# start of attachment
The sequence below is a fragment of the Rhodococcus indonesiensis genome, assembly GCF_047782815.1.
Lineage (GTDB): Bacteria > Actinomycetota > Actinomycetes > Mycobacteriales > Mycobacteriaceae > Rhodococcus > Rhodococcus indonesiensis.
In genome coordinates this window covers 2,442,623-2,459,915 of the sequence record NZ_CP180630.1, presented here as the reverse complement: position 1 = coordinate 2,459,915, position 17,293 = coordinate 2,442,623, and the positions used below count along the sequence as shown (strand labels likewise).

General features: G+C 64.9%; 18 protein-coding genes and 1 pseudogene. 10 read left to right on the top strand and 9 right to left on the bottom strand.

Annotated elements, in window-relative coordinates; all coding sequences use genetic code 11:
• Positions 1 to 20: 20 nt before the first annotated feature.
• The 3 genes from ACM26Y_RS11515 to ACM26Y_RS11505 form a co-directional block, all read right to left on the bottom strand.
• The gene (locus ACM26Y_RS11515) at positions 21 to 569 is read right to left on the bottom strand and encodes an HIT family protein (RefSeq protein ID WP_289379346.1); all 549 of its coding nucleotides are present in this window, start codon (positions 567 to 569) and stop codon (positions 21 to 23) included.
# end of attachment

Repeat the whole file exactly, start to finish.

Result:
The sequence below is a fragment of the Rhodococcus indonesiensis genome, assembly GCF_047782815.1.
Lineage (GTDB): Bacteria > Actinomycetota > Actinomycetes > Mycobacteriales > Mycobacteriaceae > Rhodococcus > Rhodococcus indonesiensis.
In genome coordinates this window covers 2,442,623-2,459,915 of the sequence record NZ_CP180630.1, presented here as the reverse complement: position 1 = coordinate 2,459,915, position 17,293 = coordinate 2,442,623, and the positions used below count along the sequence as shown (strand labels likewise).

General features: G+C 64.9%; 18 protein-coding genes and 1 pseudogene. 10 read left to right on the top strand and 9 right to left on the bottom strand.

Annotated elements, in window-relative coordinates; all coding sequences use genetic code 11:
• Positions 1 to 20: 20 nt before the first annotated feature.
• The 3 genes from ACM26Y_RS11515 to ACM26Y_RS11505 form a co-directional block, all read right to left on the bottom strand.
• The gene (locus ACM26Y_RS11515) at positions 21 to 569 is read right to left on the bottom strand and encodes an HIT family protein (RefSeq protein ID WP_289379346.1); all 549 of its coding nucleotides are present in this window, start codon (positions 567 to 569) and stop codon (positions 21 to 23) included.